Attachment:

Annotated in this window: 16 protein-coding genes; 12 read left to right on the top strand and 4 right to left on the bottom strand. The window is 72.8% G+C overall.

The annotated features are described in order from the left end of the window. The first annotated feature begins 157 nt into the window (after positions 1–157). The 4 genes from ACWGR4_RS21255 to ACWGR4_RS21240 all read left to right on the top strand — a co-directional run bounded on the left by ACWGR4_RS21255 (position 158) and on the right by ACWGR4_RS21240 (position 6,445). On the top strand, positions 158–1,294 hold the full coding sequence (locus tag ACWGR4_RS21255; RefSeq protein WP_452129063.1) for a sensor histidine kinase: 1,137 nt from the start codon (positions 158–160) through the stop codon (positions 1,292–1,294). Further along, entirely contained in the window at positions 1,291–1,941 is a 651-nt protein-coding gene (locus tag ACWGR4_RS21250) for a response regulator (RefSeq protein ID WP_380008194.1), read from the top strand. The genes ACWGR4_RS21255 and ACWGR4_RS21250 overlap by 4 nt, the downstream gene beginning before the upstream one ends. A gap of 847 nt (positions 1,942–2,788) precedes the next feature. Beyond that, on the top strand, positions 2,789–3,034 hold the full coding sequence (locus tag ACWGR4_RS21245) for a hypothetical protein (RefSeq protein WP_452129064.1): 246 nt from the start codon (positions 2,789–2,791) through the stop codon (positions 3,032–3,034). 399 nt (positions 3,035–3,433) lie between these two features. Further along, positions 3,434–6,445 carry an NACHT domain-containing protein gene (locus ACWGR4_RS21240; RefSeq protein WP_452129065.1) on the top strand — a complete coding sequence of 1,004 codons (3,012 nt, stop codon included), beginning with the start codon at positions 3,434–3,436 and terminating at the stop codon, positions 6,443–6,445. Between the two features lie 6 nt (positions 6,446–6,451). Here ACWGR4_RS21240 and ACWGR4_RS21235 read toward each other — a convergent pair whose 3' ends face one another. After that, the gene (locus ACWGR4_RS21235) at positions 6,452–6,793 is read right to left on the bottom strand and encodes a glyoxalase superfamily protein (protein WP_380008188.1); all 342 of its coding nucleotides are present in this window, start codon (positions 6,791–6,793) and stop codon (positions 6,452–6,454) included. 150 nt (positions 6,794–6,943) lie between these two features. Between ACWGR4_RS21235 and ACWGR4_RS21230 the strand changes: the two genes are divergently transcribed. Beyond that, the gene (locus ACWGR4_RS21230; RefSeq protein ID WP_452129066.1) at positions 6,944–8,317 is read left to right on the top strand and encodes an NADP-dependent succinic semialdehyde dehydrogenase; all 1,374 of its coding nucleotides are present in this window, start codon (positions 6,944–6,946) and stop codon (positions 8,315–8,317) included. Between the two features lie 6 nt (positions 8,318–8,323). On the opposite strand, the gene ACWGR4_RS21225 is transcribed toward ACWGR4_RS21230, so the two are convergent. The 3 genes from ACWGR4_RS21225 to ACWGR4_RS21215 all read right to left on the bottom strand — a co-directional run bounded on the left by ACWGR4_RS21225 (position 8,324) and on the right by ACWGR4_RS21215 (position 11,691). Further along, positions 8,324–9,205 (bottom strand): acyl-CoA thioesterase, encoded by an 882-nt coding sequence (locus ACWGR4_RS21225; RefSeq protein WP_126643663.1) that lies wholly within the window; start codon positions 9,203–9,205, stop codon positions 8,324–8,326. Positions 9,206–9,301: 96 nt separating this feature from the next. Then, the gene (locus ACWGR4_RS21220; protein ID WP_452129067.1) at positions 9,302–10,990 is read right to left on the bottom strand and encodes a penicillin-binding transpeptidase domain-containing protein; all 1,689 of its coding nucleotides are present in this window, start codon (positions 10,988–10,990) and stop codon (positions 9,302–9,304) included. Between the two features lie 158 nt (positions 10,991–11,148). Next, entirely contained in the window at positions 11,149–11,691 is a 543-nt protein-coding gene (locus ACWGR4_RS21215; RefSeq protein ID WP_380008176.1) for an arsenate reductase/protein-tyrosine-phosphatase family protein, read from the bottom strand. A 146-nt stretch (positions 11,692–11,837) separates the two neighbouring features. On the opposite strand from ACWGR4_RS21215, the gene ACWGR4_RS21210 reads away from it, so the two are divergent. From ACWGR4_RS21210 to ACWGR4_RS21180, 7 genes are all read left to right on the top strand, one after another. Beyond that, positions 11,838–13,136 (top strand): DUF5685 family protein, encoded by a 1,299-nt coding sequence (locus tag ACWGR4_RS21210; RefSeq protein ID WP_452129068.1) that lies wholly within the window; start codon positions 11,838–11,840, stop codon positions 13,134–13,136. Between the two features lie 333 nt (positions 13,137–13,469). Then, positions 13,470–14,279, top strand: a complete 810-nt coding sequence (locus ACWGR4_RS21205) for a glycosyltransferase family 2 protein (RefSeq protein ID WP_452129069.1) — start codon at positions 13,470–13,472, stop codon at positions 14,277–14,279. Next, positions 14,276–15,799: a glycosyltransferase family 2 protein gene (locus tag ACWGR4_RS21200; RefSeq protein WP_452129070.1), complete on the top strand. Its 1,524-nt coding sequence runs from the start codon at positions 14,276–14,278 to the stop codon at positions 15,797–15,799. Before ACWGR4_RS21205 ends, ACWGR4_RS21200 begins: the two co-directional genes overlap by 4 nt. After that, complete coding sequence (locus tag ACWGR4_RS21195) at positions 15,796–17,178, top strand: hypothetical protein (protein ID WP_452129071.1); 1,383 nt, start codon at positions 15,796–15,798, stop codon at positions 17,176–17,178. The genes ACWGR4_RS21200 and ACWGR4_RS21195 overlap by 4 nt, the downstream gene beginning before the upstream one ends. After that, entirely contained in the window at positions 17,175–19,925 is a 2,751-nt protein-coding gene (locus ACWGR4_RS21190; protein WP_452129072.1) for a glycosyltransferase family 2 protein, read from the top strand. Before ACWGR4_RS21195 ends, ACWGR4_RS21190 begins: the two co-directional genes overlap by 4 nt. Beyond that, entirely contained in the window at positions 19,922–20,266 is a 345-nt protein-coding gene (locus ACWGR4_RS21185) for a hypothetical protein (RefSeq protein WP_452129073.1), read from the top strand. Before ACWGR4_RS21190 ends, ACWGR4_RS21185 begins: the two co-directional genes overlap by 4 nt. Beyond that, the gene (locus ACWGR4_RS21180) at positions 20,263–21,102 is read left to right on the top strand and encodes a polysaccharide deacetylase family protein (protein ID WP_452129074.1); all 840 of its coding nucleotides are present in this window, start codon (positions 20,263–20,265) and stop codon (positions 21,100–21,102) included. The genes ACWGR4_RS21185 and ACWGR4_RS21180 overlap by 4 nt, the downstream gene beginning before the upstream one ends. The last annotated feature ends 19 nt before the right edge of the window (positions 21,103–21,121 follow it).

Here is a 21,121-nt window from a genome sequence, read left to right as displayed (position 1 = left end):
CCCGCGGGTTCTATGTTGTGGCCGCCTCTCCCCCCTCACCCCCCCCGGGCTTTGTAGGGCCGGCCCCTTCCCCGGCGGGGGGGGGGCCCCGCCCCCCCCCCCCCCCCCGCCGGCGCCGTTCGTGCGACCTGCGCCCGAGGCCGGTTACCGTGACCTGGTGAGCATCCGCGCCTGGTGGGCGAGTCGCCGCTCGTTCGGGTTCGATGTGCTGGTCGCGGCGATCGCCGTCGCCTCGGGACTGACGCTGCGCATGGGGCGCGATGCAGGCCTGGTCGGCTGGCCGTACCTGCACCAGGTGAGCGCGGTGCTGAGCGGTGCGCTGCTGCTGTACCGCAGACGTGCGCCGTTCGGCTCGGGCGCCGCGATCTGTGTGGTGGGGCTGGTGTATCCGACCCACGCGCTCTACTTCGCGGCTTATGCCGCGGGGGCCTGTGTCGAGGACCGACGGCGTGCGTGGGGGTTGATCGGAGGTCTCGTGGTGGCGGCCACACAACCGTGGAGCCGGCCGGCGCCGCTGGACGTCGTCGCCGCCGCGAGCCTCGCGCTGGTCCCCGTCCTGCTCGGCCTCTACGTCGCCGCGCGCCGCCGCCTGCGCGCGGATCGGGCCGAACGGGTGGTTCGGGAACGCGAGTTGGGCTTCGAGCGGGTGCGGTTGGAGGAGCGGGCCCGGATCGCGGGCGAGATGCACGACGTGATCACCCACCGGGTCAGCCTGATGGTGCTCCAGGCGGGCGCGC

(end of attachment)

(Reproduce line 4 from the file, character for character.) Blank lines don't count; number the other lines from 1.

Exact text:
CCCGCGGGTTCTATGTTGTGGCCGCCTCTCCCCCCTCACCCCCCCCGGGCTTTGTAGGGCCGGCCCCTTCCCCGGCGGGGGGGGGGCCCCGCCCCCCCCCCCCCCCCCGCCGGCGCCGTTCGTGCGACCTGCGCCCGAGGCCGGTTACCGTGACCTGGTGAGCATCCGCGCCTGGTGGGCGAGTCGCCGCTCGTTCGGGTTCGATGTGCTGGTCGCGGCGATCGCCGTCGCCTCGGGACTGACGCTGCGCATGGGGCGCGATGCAGGCCTGGTCGGCTGGCCGTACCTGCACCAGGTGAGCGCGGTGCTGAGCGGTGCGCTGCTGCTGTACCGCAGACGTGCGCCGTTCGGCTCGGGCGCCGCGATCTGTGTGGTGGGGCTGGTGTATCCGACCCACGCGCTCTACTTCGCGGCTTATGCCGCGGGGGCCTGTGTCGAGGACCGACGGCGTGCGTGGGGGTTGATCGGAGGTCTCGTGGTGGCGGCCACACAACCGTGGAGCCGGCCGGCGCCGCTGGACGTCGTCGCCGCCGCGAGCCTCGCGCTGGTCCCCGTCCTGCTCGGCCTCTACGTCGCCGCGCGCCGCCGCCTGCGCGCGGATCGGGCCGAACGGGTGGTTCGGGAACGCGAGTTGGGCTTCGAGCGGGTGCGGTTGGAGGAGCGGGCCCGGATCGCGGGCGAGATGCACGACGTGATCACCCACCGGGTCAGCCTGATGGTGCTCCAGGCGGGCGCGC